Japanese Journal of Neurosurgery
Online ISSN : 2187-3100
Print ISSN : 0917-950X
ISSN-L : 0917-950X
Current issue
Displaying 1-8 of 8 articles from this issue
SPECIAL ISSUES Neurotrauma/Emergency Care
  • Eiichi Suehiro, Masatou Kawashima, Akira Matsuno
    2023 Volume 32 Issue 6 Pages 350-355
    Published: 2023
    Released on J-STAGE: May 25, 2024
    JOURNAL FREE ACCESS

      In medical care for traumatic brain injury, it is important to have seamless cooperation from initial trauma care, neurosurgery, neurocritical care, and rehabilitation. Brain injury is an irreversible injury, and recovery is challenging. In the treatment of trauma, including the brain, the standardization of treatment has progressed, with input from JATEC (Japan Advanced Trauma Evaluation and Care) and guidelines for the management of head injury (the Japan Society of Neurotraumatology). Roles have been divided among emergency physicians, neurosurgeons, and intensive care physicians. While the quality of each specialty treatment has improved and better treatment outcomes are obtained, an appropriate cooperation system is required. Neurosurgeons also need to share guidelines as members of the trauma care team. Familiarization with the trauma team can be expected to improve outcomes for traumatic brain injury patients.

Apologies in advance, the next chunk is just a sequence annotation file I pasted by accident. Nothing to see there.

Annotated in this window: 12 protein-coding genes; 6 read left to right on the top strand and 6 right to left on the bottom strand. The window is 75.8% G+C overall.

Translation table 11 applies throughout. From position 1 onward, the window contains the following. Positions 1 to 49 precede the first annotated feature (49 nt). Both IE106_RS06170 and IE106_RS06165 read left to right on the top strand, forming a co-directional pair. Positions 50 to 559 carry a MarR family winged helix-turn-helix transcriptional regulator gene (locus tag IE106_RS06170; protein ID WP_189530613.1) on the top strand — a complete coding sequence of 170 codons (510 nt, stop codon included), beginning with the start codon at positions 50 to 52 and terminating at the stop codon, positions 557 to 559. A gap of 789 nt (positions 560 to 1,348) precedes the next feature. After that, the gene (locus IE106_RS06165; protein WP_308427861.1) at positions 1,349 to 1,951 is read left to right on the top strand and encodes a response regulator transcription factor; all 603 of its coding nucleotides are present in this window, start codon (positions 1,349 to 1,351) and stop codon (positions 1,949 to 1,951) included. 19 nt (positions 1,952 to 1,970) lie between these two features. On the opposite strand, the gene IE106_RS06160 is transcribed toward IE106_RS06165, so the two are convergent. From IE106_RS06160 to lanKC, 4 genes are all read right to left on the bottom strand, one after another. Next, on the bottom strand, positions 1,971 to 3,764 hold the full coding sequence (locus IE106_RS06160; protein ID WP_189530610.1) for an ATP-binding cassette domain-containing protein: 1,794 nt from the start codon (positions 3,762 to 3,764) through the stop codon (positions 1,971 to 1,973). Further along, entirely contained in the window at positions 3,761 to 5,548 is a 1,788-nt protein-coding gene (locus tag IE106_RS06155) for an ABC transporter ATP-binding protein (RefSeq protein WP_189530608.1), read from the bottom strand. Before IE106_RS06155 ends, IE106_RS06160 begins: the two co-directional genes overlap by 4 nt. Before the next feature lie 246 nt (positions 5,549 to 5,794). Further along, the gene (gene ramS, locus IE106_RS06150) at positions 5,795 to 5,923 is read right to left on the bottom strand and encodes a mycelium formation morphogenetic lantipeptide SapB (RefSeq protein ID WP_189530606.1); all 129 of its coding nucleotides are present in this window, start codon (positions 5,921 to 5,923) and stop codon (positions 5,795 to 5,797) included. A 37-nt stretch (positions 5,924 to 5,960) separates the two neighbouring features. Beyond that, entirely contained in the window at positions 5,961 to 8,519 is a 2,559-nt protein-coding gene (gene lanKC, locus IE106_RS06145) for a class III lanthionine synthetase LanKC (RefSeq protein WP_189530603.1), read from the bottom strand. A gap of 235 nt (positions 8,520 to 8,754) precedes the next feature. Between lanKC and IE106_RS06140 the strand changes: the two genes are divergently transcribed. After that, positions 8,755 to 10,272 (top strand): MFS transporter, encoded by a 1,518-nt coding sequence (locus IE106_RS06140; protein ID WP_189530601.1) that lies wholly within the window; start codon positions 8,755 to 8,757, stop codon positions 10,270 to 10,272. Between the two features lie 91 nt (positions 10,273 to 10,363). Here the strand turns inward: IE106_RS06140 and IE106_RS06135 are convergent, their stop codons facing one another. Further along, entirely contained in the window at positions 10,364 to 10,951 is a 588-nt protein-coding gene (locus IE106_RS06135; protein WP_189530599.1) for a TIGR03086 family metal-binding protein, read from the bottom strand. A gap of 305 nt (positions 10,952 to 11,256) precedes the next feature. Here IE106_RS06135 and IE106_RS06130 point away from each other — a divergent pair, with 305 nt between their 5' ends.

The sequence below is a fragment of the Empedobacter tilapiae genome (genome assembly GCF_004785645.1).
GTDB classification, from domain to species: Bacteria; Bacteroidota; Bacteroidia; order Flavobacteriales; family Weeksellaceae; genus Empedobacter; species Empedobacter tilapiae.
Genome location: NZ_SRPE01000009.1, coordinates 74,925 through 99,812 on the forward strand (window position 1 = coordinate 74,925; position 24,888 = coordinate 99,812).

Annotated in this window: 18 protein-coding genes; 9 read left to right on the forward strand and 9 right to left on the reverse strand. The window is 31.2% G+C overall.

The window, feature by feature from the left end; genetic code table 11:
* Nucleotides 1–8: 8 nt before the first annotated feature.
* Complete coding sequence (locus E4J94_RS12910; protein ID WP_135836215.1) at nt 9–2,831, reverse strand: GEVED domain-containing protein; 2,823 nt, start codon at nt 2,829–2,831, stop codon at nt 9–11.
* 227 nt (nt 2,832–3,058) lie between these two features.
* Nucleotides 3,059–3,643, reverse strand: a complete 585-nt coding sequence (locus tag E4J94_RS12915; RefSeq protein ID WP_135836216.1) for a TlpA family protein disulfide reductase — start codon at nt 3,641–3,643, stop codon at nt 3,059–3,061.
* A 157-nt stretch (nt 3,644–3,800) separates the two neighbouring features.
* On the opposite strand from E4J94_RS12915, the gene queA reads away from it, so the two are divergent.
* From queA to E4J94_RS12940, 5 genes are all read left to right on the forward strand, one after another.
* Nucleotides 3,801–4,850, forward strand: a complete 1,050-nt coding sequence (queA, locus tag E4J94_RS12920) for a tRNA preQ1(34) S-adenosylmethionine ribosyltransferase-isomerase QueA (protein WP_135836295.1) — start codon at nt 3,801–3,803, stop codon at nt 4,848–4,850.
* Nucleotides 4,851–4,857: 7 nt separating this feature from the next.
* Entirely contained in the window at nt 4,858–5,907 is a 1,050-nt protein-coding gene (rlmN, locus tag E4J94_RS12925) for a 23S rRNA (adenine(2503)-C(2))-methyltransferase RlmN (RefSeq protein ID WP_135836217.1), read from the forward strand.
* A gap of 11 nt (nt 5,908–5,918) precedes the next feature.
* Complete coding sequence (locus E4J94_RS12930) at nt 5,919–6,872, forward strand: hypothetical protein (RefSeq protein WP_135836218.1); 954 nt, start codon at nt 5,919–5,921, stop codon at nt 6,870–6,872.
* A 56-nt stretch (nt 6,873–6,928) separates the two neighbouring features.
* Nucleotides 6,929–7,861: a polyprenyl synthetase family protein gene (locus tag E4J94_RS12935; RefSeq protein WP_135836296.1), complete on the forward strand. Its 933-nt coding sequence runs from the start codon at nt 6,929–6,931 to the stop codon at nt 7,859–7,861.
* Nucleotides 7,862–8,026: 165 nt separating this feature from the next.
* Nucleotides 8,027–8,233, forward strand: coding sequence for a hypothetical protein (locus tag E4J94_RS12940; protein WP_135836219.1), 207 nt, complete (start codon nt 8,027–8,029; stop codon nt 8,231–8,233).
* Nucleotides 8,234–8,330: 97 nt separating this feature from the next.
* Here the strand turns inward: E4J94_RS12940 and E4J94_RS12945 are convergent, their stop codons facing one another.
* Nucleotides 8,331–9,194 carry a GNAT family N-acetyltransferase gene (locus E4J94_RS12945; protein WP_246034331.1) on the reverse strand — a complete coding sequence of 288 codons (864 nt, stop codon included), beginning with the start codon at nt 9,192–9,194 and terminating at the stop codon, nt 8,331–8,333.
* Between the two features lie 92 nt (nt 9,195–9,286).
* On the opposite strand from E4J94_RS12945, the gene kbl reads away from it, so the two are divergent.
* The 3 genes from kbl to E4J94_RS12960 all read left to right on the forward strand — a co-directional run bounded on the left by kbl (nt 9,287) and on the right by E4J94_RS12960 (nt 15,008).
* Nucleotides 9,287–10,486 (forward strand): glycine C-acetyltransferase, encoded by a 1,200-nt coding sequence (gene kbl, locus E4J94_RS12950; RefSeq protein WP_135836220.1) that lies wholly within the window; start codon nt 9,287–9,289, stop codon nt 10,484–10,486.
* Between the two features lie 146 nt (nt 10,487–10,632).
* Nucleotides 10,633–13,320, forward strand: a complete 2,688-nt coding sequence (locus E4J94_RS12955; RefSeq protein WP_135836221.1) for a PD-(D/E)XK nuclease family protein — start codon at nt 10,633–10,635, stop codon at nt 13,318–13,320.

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  • Ai Muroi, Junzo Nakao, Eiichi Ishikawa
    2023 Volume 32 Issue 6 Pages 356-361
    Published: 2023
    Released on J-STAGE: May 25, 2024
    JOURNAL FREE ACCESS

      Traumatic brain injuries (TBIs) are increasingly common in sports, where the majority are classified as mild. Concussion is the most common form of sport-related TBIs, but diagnosis is sometimes challenging because objective and reliable biomarkers have not been established. Early detection and management are essential to prevent prolonged or recurring symptoms. Associated symptoms usually resolve within one week ; however, about 10% of patients suffer from prolonged symptoms over months or years. Initial rest and a graduated return to play protocol have been proposed, intended to prevent relapse of the symptoms. Exploration of concussion pathophysiology using advanced neuroimaging techniques, such as magnetic resonance imaging (MRI), and physiological indices may provide clinicians with new biomarkers for treating sport-related TBIs. In this review, we present the current topics in sport-related TBI, particularly concussion, and the pitfalls of diagnosis and management in daily practice.

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  • Akemi Tomoda
    2023 Volume 32 Issue 6 Pages 362-367
    Published: 2023
    Released on J-STAGE: May 25, 2024
    JOURNAL FREE ACCESS

      It has become clear that inappropriate nurturing, abuse, and maltreatment of children by their parents or caregivers, can negatively affect the children's brains. How can we protect children's brains from the damage caused by maltreatment? Herein, we outline the importance of “Maltreatment Prevention®” and “Tomo-nurturing® (Alloparenting) ” in preventing damage to children's brains, from the viewpoint of brain science.

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  • Takao Yasuhara, Satoru Yabuno, Chiaki Sugahara, Isao Date
    2023 Volume 32 Issue 6 Pages 368-374
    Published: 2023
    Released on J-STAGE: May 25, 2024
    JOURNAL FREE ACCESS